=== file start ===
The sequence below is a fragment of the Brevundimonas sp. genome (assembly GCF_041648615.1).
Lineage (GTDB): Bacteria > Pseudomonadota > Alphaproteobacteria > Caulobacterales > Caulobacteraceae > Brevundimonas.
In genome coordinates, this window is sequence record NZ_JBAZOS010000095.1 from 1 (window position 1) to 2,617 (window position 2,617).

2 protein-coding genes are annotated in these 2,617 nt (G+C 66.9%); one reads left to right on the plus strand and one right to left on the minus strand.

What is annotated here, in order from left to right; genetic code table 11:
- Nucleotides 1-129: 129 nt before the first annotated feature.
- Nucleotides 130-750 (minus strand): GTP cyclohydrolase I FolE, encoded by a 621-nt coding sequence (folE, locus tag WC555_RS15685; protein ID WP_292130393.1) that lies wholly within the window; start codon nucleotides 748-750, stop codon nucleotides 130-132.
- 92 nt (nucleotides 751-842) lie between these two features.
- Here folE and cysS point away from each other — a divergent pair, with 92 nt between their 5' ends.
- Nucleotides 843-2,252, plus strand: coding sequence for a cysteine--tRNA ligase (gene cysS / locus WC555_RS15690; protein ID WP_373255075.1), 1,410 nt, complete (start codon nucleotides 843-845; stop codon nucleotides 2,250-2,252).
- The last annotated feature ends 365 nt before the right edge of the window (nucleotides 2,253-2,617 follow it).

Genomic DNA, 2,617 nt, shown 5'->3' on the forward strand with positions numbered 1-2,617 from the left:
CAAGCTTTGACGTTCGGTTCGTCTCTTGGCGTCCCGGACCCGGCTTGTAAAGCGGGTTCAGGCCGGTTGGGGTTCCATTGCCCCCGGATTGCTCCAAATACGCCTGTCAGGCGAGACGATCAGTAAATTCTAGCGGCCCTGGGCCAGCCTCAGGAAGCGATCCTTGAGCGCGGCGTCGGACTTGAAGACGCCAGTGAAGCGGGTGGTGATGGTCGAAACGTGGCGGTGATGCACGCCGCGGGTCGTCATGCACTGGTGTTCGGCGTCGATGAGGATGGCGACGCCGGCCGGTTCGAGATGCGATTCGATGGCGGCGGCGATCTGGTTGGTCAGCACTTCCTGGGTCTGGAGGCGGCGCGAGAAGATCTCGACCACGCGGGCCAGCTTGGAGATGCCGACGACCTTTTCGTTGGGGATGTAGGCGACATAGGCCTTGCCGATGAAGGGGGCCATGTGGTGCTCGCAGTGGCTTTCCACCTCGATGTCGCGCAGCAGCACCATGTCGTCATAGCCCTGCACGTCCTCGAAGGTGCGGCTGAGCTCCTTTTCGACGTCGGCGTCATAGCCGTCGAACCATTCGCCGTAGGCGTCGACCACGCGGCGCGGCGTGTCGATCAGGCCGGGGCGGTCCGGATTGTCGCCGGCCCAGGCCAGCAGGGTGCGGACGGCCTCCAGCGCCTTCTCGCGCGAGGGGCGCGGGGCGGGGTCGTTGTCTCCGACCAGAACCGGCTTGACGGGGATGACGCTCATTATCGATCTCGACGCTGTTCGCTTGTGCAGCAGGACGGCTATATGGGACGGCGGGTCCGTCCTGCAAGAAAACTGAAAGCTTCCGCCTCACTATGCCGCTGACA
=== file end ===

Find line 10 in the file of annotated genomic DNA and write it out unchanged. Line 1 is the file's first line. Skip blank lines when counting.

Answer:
- Nucleotides 843-2,252, plus strand: coding sequence for a cysteine--tRNA ligase (gene cysS / locus WC555_RS15690; protein ID WP_373255075.1), 1,410 nt, complete (start codon nucleotides 843-845; stop codon nucleotides 2,250-2,252).